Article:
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Bill Thayer

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Gibson Harris

This webpage reproduces a chapter of
Old Illinois Houses

John Drury

reprinted by
The University of Chicago Press
Chicago and London, 1977

The text is in the public domain.

This page has been carefully proofread
and I believe it to be free of errors.
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John Reynolds
This site is not affiliated with the US Military Academy.

[image ALT: A photograph of a two‑story rectangular plastered or stuccoed brick house, with a gable roof pitched at about 45°, with a chimney at either end. The front door is arched, and flanked by two windows on either side; the upper story have five similar windows. A small side door is seen around the right corner of the façade. It is the George French House in Albion, Illinois.]

Historic American Buildings Survey

George French House, Albion, Built 1841.

 p18  In the Georgian Manner

When the semi-utopian colony of English Prairie was in its prime, one of its best-known residents was George French. As a tailor and clothing merchant, he had become prosperous and highly esteemed. And the house he built then, a two‑story brick dwelling in the Georgian manner, still stands. It is one of the historic landmarks of the city of Albion, which was the commercial center of the pioneer settlement of English Prairie.

Although there is no proof of it, local historians are certain that George French was among the many who were induced to come to English Prairie by reading the books and writings of the colony's two founders, Morris Birkbeck and George Flower.​a

Originally, the early settlers of English Prairie lived in log cabins. They were mostly English tenant farmers who had acquired sufficient capital to purchase land of their own in America and who had come to English Prairie, in Illinois, because of its fertile soil and its ideal location  p19 between the North and South. As they thrived and prospered, they supplanted their log cabins with frame and brick dwellings.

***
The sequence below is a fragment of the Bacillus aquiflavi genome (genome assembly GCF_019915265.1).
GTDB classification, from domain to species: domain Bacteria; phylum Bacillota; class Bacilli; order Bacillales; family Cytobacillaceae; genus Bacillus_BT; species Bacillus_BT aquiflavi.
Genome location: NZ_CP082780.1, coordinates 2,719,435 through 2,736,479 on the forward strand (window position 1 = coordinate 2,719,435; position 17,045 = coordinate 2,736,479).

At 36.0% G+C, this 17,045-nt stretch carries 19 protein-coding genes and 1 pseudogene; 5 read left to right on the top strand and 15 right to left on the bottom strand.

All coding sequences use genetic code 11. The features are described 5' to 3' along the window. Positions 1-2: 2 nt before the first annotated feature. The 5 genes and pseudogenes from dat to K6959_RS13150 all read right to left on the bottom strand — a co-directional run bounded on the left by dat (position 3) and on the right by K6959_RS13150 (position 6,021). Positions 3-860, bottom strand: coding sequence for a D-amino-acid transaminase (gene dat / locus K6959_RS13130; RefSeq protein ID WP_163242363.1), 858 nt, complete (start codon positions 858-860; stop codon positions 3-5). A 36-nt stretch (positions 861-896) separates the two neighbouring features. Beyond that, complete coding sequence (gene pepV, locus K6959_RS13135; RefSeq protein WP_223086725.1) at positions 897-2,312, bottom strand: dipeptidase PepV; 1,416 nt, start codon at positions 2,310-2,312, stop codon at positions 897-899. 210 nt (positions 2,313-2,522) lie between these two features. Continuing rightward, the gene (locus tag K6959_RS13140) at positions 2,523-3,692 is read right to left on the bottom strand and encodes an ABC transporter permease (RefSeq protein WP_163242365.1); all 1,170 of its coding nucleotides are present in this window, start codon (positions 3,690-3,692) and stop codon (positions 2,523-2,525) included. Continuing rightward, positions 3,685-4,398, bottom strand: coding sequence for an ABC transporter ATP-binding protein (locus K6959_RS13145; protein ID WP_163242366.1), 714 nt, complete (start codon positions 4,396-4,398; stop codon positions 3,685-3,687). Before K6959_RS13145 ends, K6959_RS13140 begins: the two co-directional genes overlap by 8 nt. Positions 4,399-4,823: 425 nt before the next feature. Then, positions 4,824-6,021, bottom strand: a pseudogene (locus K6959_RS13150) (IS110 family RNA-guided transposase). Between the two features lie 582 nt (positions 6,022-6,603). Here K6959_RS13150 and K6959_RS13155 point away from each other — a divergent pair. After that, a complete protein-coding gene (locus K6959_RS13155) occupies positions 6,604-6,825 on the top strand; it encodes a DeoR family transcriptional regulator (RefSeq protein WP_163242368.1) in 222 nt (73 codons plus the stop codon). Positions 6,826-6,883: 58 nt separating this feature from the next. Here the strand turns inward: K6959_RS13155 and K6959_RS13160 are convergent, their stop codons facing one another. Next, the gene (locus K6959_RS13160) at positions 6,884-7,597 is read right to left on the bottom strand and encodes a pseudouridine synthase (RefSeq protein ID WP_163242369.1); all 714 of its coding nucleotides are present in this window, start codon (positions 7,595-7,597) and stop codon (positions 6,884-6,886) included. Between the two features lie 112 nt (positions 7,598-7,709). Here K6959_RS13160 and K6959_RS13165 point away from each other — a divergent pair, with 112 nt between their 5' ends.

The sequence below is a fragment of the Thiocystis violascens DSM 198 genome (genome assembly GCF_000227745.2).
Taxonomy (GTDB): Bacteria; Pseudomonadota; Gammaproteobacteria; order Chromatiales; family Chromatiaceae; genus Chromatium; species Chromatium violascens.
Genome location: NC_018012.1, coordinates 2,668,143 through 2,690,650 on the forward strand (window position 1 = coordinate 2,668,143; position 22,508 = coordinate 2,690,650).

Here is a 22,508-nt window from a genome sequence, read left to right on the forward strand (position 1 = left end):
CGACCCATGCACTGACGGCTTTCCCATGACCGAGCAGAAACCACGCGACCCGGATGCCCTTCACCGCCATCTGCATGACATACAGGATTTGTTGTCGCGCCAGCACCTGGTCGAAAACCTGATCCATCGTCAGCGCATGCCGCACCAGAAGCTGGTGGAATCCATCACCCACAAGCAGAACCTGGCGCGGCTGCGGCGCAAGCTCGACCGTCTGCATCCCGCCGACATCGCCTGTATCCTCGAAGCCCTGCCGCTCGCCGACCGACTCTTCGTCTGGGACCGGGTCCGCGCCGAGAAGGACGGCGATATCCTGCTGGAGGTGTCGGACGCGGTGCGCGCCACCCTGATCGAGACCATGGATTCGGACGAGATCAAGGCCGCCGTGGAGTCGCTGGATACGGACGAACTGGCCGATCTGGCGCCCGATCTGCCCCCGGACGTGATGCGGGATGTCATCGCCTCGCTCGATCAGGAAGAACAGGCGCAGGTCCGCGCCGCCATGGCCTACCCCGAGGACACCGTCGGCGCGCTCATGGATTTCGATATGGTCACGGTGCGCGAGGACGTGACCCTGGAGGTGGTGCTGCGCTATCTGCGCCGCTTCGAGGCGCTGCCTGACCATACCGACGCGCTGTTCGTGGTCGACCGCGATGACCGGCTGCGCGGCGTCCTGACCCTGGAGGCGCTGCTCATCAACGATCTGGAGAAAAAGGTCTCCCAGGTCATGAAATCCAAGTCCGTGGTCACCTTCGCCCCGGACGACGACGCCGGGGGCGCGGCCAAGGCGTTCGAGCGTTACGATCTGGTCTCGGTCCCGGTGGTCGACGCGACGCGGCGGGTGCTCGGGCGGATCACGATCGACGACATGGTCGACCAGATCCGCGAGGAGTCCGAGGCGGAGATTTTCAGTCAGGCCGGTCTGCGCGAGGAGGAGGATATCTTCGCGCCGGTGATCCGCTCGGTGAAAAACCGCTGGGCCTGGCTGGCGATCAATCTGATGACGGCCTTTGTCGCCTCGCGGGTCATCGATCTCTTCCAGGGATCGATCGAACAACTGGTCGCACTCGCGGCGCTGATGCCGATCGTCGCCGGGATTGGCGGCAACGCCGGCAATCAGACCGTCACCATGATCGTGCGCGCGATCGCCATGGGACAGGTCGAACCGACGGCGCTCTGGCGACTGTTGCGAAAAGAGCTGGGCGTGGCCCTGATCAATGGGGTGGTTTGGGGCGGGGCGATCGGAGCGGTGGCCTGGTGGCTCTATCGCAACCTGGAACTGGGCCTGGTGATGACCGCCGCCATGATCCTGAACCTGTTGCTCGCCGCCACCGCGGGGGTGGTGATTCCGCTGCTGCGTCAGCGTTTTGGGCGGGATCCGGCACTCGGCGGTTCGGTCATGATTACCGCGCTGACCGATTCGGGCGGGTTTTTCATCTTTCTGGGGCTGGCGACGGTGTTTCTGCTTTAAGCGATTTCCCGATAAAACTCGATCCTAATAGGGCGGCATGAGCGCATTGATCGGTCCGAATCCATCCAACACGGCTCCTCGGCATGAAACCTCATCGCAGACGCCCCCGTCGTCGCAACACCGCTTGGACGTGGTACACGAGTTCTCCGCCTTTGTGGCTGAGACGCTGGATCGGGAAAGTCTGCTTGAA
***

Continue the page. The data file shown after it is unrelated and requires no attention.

Just when George French arrived at English Prairie has not been determined, but it is known that he built his brick house in 1841. This was at a time when brick houses were first beginning to appear in Illinois. A year after the French dwelling was built, another prominent resident of the colony, Frank B. Thompson, erected a brick house next door to the George French abode.

It is said that George French designed his own house. If so, he reproduced, in a minor way, an architectural style that was prevalent in England earlier. Here is found the elliptical arched doorway with fanlight and sidelights, as well as cornices and stone band courses, of a typical dwelling of the Georgian era.

Situated across from the Courthouse Square at the junction of two important highways in Albion, the French house and the Thompson house (now occupied by Albion's public library) have long been noted as landmarks by passing motorists. The interior of the George French home is commodious, simple, and dignified and is enhanced by several attractive fireplaces.

For many decades this house was occupied by Elizabeth French, daughter of the original owner. She lived a quiet existence here and then, after her death some years ago at an advanced age, an interesting discovery was made in the house. It was found that Miss French had been painting pictures for many years and her oils and water colors were in practically every room of the ancient residence.

Thayer's Note:

a For full details on the "English Settlement", see Solon J. Buck, Illinois in 1818, especially Chapters 3 and 4; for the works of Birkbeck and Flower and other source material, see his Bibliography, including my addendum.

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Page updated: 4 Dec 07